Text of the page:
The von Kesselstatt winery has extensive plots in the three main areas of this important wine-growing region of Germany. Vineyards occupy much of the slopes adjoining the Mosel, Ruwer (pronounced ‘roover’) and Saar rivers and von Kesselstatt own approximately 36 hectares in total.
Their Josephshöfer wines emanate from the grey slate Graach vineyard, whereas the Scharzhofberger vines are planted in red Devon slate – von Kesselstatt’s Niedermenniger Herrenberg Kabinett (£9.50), Josephshöfer Kabinett (£12.95) and Scharzhofberger Kabinett (£16.50) feature in the Germany offer.After a buffet lunch, which was much needed after our crack-of-dawn start, we were on our way. As we travelled through the valley to our next appointment, I was staggered to see how steep the vineyards are.
Value for money
The vineyards in this region are predominantly built on the hillsides rising up from the three rivers. Gradients of 80° are not uncommon which makes machine harvesting of the grapes virtually impossible. The producers all employ large numbers of pickers in the autumn, who have the back-breaking task of hand harvesting the grapes whilst gingerly negotiating the slopes.
I did see a few metal ‘chair lifts’ at the bottom of slopes that Sebastian advised were used to ascend and support pickers on the steepest gradients, but the majority of harvesting appears to be done by sure-footed workers from eastern Europe.
Taking this hand-harvesting method into account, which must be fraught with danger, it seems to me that German wines are actually very good value for money when compared with other wines grown in flat vineyards around Europe.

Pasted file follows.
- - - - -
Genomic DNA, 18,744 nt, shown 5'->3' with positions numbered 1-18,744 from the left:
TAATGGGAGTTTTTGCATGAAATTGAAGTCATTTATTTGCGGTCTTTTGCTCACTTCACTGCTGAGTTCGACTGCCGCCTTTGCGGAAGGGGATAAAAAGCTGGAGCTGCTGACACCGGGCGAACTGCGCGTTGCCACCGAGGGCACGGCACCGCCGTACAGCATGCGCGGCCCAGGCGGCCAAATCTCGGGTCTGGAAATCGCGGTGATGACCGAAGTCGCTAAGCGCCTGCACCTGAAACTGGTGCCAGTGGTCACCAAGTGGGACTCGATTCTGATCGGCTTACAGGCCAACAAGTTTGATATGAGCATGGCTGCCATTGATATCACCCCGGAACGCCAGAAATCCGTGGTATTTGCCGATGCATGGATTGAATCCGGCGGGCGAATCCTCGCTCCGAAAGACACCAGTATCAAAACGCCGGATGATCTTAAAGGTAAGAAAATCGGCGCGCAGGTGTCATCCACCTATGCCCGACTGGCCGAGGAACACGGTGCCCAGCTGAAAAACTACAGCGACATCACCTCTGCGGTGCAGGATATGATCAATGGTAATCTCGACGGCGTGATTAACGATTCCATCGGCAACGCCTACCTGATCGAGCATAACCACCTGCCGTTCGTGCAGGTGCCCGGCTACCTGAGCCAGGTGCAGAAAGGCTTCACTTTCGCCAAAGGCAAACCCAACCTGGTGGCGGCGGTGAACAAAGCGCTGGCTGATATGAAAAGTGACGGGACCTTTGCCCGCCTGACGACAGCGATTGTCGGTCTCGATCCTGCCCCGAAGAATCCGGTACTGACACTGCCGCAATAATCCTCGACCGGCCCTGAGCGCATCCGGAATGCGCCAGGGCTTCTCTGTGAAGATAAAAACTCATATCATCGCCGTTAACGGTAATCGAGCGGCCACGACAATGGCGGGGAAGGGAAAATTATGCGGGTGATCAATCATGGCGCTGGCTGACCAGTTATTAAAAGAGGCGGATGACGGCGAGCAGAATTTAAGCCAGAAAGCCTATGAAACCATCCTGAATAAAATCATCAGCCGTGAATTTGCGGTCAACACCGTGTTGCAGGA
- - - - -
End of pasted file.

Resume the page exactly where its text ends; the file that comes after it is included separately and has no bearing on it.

Maximin Grünhaus, Mertesdorf
We were met by Dr Carl von Schubert, whose family bought the estate in the 19th century and has lived here ever since. The estate lies at the foot of a long steep south-facing slope on the left bank of the Ruwer river, about 2km from where it joins the Mosel. It is divided into three separate, but adjoining vineyards: Abtsberg, Herrenberg and Bruderberg.
Carl kindly gave us a tour of his cellars where barrels are manufactured from the oak trees on his land and which store their riesling, pinot blanc and pinot noir wines. The lower levels of the cellars are so old that black mould covers the walls, roof and barrels – formed from the high humidity of 80-95% which is fed by the volatile acidity, alcohol, etc. that originates from the yeast. The mould is an excellent regulator of the humidity in the air and takes decades to form in this way. I didn’t find this particularly pleasant to touch, but it is something that makes them the envy of many producers, (or so I’m told!).
Herr von Schubert was an interesting man who recounted humorous anecdotes of family weddings on his estate (he has a number of children of marrying age!) and his attempts to prevent wild boar from destroying the vines – 68 were shot last year alone in this region! These shooting parties have enabled Carl to diversify into selling produce like wild boar paté, so it is a win-win situation for him!
Our last appointment of the day was to Karthäuserhof where we were greeted by Christian Vogt, chief winemaker. Like Maximin Grünhaus, all their vines are grown in the vineyards surrounding their estate, which is quite unusual for the region, rather than owning a mixture of plots dotted around various vineyards.
We were taken to the historic tasting room of this picturesque villa, which was surrounded by beautiful wisteria in full bloom in the warm May sunshine.
As Sebastian methodically tasted the wines and compared them to his earlier tasting at ProWein, Christian explained the history of the tasting room to me. It dates back to 1895 when the great grandfather of the current owner had to convince the father of his future bride that he was worthy of her hand in marriage. He had everything produced for the room including three marble wall displays by Villeroy & Boch of local scenes including Trier and Cochem.